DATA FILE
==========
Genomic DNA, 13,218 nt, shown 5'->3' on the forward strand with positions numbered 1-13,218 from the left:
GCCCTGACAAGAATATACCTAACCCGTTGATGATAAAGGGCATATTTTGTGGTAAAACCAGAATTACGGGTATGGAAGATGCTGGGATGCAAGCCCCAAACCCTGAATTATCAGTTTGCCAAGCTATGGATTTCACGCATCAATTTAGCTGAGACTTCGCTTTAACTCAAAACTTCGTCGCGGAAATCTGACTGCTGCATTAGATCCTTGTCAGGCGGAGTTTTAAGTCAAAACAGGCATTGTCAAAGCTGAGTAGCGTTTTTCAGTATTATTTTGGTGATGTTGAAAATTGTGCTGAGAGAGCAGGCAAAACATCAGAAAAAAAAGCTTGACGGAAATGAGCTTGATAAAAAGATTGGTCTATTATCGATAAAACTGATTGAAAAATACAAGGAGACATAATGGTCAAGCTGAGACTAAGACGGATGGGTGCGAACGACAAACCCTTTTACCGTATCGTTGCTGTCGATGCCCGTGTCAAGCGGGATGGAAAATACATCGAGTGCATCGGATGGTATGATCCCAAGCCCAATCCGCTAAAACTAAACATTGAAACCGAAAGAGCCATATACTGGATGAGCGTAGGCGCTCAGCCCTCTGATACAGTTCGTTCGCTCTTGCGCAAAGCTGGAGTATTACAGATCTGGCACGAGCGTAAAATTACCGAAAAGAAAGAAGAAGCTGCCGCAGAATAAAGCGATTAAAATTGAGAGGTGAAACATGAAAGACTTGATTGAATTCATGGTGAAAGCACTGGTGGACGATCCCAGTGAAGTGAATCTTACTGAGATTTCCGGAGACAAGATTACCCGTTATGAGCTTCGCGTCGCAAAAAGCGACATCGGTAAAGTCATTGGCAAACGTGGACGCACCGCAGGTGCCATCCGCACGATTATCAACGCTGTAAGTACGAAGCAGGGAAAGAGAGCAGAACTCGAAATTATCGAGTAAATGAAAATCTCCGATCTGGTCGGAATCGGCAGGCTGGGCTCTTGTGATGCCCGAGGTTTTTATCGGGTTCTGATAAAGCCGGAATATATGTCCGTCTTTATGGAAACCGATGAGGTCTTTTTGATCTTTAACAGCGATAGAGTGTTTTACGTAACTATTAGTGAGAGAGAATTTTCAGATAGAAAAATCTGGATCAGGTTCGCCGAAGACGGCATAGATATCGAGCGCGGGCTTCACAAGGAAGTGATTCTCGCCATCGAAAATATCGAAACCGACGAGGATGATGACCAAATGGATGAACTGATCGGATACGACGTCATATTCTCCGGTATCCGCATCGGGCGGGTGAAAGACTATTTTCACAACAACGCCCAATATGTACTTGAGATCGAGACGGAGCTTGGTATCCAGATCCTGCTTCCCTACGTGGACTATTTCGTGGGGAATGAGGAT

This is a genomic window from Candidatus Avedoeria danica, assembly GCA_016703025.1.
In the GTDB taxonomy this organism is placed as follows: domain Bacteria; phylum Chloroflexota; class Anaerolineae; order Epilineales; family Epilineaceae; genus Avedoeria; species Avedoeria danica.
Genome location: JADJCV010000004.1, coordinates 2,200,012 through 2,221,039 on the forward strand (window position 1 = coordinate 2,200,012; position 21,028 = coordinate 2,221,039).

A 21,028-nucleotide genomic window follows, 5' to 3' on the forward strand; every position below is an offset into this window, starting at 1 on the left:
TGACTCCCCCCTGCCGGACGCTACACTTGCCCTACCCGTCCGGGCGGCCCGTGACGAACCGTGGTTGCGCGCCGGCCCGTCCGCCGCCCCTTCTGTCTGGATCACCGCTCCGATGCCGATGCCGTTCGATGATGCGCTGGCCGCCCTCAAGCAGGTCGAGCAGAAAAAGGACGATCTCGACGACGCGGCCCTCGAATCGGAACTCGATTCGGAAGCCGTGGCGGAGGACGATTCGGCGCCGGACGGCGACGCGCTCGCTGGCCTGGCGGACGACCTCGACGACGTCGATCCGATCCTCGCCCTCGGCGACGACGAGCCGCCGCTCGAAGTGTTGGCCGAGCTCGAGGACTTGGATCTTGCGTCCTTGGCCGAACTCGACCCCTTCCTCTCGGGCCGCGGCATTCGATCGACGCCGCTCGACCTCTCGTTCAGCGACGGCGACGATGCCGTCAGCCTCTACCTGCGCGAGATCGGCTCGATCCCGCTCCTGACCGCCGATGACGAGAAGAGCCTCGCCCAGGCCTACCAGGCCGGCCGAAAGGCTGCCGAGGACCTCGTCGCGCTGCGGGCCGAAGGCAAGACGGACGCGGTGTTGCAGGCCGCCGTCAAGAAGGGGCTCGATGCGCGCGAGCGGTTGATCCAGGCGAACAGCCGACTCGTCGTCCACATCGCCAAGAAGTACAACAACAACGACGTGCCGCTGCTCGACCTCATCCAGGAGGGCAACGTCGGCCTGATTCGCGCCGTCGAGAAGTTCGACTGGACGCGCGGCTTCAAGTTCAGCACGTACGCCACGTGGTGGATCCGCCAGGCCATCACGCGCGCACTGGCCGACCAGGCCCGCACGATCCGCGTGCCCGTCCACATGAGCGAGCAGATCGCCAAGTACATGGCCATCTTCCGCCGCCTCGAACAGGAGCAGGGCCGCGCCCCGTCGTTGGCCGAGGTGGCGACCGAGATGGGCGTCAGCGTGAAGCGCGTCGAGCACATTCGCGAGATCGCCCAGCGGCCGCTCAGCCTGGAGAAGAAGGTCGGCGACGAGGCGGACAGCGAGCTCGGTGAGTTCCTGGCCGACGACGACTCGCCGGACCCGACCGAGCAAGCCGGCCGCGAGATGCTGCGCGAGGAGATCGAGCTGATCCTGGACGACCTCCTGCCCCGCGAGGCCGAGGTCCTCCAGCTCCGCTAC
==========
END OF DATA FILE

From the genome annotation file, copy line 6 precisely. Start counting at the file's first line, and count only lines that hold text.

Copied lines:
A 21,028-nucleotide genomic window follows, 5' to 3' on the forward strand; every position below is an offset into this window, starting at 1 on the left: